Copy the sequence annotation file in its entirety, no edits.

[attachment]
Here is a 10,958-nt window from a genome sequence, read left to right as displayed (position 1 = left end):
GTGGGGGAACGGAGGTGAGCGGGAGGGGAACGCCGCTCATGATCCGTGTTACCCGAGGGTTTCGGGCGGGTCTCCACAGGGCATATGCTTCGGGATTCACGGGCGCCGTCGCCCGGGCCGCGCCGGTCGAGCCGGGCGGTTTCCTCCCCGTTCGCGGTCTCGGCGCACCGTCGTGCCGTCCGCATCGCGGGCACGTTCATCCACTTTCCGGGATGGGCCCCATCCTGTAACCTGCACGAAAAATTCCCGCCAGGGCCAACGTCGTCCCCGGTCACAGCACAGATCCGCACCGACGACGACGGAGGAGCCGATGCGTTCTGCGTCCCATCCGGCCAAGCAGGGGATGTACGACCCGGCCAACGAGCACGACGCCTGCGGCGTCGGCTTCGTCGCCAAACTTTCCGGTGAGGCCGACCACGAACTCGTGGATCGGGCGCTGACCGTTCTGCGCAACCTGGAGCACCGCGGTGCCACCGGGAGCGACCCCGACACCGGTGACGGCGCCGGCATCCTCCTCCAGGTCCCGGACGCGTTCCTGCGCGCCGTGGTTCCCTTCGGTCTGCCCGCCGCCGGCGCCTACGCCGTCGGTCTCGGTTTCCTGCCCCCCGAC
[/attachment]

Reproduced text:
Here is a 10,958-nt window from a genome sequence, read left to right as displayed (position 1 = left end):
GTGGGGGAACGGAGGTGAGCGGGAGGGGAACGCCGCTCATGATCCGTGTTACCCGAGGGTTTCGGGCGGGTCTCCACAGGGCATATGCTTCGGGATTCACGGGCGCCGTCGCCCGGGCCGCGCCGGTCGAGCCGGGCGGTTTCCTCCCCGTTCGCGGTCTCGGCGCACCGTCGTGCCGTCCGCATCGCGGGCACGTTCATCCACTTTCCGGGATGGGCCCCATCCTGTAACCTGCACGAAAAATTCCCGCCAGGGCCAACGTCGTCCCCGGTCACAGCACAGATCCGCACCGACGACGACGGAGGAGCCGATGCGTTCTGCGTCCCATCCGGCCAAGCAGGGGATGTACGACCCGGCCAACGAGCACGACGCCTGCGGCGTCGGCTTCGTCGCCAAACTTTCCGGTGAGGCCGACCACGAACTCGTGGATCGGGCGCTGACCGTTCTGCGCAACCTGGAGCACCGCGGTGCCACCGGGAGCGACCCCGACACCGGTGACGGCGCCGGCATCCTCCTCCAGGTCCCGGACGCGTTCCTGCGCGCCGTGGTTCCCTTCGGTCTGCCCGCCGCCGGCGCCTACGCCGTCGGTCTCGGTTTCCTGCCCCCCGAC